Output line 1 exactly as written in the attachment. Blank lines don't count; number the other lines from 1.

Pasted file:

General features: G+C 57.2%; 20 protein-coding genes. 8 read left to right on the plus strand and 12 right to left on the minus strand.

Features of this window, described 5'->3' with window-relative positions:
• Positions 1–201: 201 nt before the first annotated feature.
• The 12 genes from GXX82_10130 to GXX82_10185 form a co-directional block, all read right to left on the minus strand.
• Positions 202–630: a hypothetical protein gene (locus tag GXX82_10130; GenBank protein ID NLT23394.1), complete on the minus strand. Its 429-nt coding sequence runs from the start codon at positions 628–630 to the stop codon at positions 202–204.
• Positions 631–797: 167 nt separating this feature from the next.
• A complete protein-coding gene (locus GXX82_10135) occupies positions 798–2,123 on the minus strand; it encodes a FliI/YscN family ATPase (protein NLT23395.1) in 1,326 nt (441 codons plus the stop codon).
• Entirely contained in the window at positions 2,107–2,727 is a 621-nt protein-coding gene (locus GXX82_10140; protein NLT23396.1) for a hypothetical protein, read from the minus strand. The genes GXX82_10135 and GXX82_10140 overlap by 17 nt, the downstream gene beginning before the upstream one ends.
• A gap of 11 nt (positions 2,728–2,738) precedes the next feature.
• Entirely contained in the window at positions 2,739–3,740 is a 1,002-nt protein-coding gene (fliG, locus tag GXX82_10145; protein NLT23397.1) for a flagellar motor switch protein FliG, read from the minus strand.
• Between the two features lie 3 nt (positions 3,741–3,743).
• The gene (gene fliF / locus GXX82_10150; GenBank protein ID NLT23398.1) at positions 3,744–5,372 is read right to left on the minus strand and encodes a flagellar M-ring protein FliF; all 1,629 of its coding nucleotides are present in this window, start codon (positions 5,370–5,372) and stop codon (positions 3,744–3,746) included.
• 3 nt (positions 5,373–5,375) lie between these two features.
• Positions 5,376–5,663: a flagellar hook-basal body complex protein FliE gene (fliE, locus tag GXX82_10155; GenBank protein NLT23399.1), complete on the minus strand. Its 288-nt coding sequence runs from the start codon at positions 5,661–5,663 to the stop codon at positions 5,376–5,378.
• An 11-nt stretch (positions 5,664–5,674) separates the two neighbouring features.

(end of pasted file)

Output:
General features: G+C 57.2%; 20 protein-coding genes. 8 read left to right on the plus strand and 12 right to left on the minus strand.